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About Jon
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1) using profanity or any euphemisms for profanity
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Mulled Whine
2006-05-11 15:26
by Jon Weisman

In this great big cruel world of ours, if someone does something that is wrong but ultimately harmless, do you tell that person, or let it go?

I've had several of these lately, and I'm having something of an existential crisis about dealing with them.

2006-05-11 15:43:39
1.   Bob Timmermann
Wrong in a legal sense or wrong in a moral or ethical sense?

We all do things that are "wrong" every day? Even without trying or possibly noticing.

Since you notice that somebody is doing something that you judge to be wrong, then it must fairly significant.

2006-05-11 15:44:45
2.   Marty
Is this a blog issue, or real life?
2006-05-11 15:50:40
3.   Gilgamesh
While the subject's action may be wrong but harmless, yours could end up right but harmful. I wouldn't act unless I knew it would have a positive effect.
2006-05-11 15:52:16
4.   Jon Weisman
Real life.

Example 1. I get an e-mail from a company asking me to write, to oversimplify things, a kind of recommendation for a longtime friend of mine. Based on the questions, the thing is likely to take (and ended up taking) half an hour. I have three days' notice to complete it.

Meanwhile, my friend hasn't called me in at least six months to even chat, let alone tell me that this is coming. (I was the last to initiate contact between us.) I'm ticked off that I'm expected to give my time toward this when he's giving no time to our friendship.

I felt like blowing the thing off, felt like telling my friend I couldn't do it, felt like telling my friend I wouldn't do it. But I did it today, and haven't spoken to him about it.

2006-05-11 15:52:47
5.   Underbruin
Cut off his hands.

Hey, it worked in days gone by...

2006-05-11 15:53:28
6.   Jon Weisman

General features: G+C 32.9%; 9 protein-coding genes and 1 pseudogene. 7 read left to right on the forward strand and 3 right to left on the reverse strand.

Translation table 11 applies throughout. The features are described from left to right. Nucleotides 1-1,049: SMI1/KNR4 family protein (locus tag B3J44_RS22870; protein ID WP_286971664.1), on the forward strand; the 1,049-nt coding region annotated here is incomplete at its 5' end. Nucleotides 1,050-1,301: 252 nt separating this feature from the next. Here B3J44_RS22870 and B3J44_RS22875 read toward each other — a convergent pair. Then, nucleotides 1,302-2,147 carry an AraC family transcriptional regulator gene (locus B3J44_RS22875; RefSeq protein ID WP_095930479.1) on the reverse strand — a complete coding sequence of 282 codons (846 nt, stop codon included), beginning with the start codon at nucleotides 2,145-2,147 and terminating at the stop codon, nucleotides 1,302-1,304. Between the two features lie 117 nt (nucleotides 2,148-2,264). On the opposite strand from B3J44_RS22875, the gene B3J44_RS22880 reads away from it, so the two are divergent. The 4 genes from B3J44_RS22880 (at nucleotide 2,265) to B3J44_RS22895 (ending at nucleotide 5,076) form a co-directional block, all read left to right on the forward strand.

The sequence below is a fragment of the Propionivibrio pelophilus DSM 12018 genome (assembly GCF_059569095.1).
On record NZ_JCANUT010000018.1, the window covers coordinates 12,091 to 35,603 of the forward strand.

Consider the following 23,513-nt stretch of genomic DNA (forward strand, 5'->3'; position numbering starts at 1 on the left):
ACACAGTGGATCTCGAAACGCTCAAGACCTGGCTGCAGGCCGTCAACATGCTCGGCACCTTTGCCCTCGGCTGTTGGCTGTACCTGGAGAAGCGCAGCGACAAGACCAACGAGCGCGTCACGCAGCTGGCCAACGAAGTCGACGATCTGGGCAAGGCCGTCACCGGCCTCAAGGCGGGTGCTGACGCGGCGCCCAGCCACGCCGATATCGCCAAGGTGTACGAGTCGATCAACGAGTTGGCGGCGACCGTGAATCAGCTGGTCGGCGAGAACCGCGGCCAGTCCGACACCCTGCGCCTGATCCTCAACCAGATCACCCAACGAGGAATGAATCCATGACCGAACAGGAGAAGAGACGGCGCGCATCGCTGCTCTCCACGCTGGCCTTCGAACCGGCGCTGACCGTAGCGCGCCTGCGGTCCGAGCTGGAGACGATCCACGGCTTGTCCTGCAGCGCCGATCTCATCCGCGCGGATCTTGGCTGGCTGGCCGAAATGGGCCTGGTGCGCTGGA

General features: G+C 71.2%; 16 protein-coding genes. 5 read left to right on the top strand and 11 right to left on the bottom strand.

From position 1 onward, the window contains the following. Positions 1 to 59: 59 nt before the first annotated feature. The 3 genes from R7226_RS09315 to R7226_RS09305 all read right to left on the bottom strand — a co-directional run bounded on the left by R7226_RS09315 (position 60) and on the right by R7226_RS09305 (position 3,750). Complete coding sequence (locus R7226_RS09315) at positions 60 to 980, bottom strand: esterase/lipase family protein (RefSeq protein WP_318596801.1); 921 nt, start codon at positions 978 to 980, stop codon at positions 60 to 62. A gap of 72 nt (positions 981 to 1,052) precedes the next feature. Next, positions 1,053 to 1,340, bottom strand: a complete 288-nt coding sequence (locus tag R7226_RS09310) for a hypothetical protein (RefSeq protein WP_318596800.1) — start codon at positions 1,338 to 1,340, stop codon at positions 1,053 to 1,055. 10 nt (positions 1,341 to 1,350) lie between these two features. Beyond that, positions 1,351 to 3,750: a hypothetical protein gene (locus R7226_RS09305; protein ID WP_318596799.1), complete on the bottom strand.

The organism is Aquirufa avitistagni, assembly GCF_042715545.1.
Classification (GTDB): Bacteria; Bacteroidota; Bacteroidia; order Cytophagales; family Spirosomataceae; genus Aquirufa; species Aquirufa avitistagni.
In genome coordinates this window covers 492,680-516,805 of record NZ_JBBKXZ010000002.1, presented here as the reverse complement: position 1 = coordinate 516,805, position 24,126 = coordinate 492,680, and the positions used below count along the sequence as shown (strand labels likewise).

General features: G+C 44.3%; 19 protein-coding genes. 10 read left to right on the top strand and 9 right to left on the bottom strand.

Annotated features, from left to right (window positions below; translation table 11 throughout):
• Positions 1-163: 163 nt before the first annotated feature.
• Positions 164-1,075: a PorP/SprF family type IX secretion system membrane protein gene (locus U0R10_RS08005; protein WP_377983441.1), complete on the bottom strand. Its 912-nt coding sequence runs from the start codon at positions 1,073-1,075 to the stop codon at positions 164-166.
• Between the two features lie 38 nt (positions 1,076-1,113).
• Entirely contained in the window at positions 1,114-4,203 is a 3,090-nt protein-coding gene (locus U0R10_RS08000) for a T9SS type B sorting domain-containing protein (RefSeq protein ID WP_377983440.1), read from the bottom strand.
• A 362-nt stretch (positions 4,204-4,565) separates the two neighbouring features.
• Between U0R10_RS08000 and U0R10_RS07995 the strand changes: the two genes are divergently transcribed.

Translation: High school never ends.
2006-05-11 15:55:52
7.   Underbruin
4 - Oh, if that's the sort of thing... Well, you could still cut off his hands.

Alternatively, I think it's something that does merit mentioning. Your friend put you in an unfair position - not necessarily one that is overly burdensome, but unfair nonetheless. I think it's the sort of situation where he should be made to understand, in gentle phrasings of course, that while you're happy to help him out (which you did do, by completing his recommendation), it's better for the both of you if he lets you know about such things in advance (it's up to your discretion whether you wish to discuss with him his chosing you as a reference despite no contact for a half year).

2006-05-11 15:56:32
8.   Underbruin
7 - *choosing, not chosing
2006-05-11 15:57:51
9.   Bob Timmermann
I have never been asked to write a letter of recommendation or give a job reference for anyone.


I guess my opinion isn't valuable.

2006-05-11 16:00:29
10.   Marty
If he's really a long-time friend, then I would cut him some slack. But you make it sound like you are not that close, just have known each other for awhile.

I have two friends that I've known since third grade. We don't speak for months, but I wouldn't hesitate to help them out with something like this. I'd also get on the phone and chide them for not giving a heads-up. It's a very comfortable relationship. We know each other's faults and never pass up an opportunity to remind each other of them.

2006-05-11 16:01:54
11.   Jon Weisman
7 - If he had been in contact with me, I wouldn't have cared about not getting any warning about the rec.
2006-05-11 16:03:43
12.   Jon Weisman
10 - We've been friends for, man, 25 years. I guess the answer is just to make sure I'm sounding easy-going and not bitter in discussing it.
2006-05-11 16:05:58
13.   Underbruin
11 - Ah, got it.

Well, like I said before, there's always the hands thing.

2006-05-11 16:08:32
14.   Curtis Lowe